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Single Review: Super Cassette – “Better in Reverse”

Oakland, California’s Super Cassette mix throwback splashes of early 90s indie rock with those of the early 2000s garage rock revival. Back in summer 2016, singer-guitarist Max Gerlock jumpstarted the project following the unexpected live success of his solo act, Maximillian, adding twin brother/co-frontman Nick, bassist Devon Hollister and drummer Aziz Yehia into the fold. Since making that transition, the fully-fledged Bay Area quartet has earned sizable acclaim with over a half-dozen releases under their belt.

The band’s latest release is the “Better in Reverse” single, which comes two years their Cathode Ray Tube EP. Right from the single’s intro, it’s clear that Super Cassette maintains focus within the parameters of their stylistic palette. I appreciated how the generally upbeat percussion brings clarity to the punch and warmth of the guitars. The Gerlock brothers’ distinct, harmonic tonality serves as an especial element in the general involvement and is a comfortable fit with the band’s lo-fi production approach.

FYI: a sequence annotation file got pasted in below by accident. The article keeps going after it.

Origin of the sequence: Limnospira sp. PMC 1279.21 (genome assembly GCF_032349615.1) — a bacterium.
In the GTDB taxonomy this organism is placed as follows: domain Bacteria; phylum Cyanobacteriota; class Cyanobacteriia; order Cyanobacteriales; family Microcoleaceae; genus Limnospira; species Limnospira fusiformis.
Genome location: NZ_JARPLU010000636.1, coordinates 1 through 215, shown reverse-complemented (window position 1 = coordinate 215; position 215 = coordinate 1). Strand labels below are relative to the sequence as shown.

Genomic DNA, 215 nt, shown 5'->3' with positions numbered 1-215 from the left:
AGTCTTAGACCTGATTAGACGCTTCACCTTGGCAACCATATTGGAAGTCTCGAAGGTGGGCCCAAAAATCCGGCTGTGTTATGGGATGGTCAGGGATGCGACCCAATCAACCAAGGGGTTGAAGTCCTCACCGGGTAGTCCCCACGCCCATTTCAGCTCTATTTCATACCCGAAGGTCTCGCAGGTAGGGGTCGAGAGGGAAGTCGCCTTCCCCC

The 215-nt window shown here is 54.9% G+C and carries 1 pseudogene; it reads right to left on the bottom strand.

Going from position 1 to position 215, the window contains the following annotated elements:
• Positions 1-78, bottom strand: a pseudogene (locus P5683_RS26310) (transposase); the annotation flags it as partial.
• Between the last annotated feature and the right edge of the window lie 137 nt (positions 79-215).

From a thematic standpoint, the song centers on the extent to which we inflict chaos even on those we hold dear, coupled with the longing to return to a more peaceful time. The single’s cover art serves as the initial link in that respect, depicting the two brothers in a vertical split-screen showcasing opposing colors. The song’s music video serves as both a comedic and clever extension of the theme, showing just how trivial the catalyst for such extreme behavior can be. With the band’s debut full-length on the horizon. I look forward to how this theme, as well as its accompanying perspectives, will be further explored.

Super Cassette Socials:
Official Website|Facebook|Instagram|SoundCloud|Bandcamp

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About Jake Kussmaul

I come from a family who is passionate about all things music. I learned to sing at an early age, and by 13, had my very own Fender Strat guitar. I tried my hardest at learning all that I could. Because I was born with cerebral palsy, I had to teach myself an adaptive playing style. I learned to write and record my own music, despite these difficulties. In college, I started making great use of my writing abilities by reviewing music, as well as copy editing. I guess it's best to stick with what you know, while welcoming a fair challenge at the same time.

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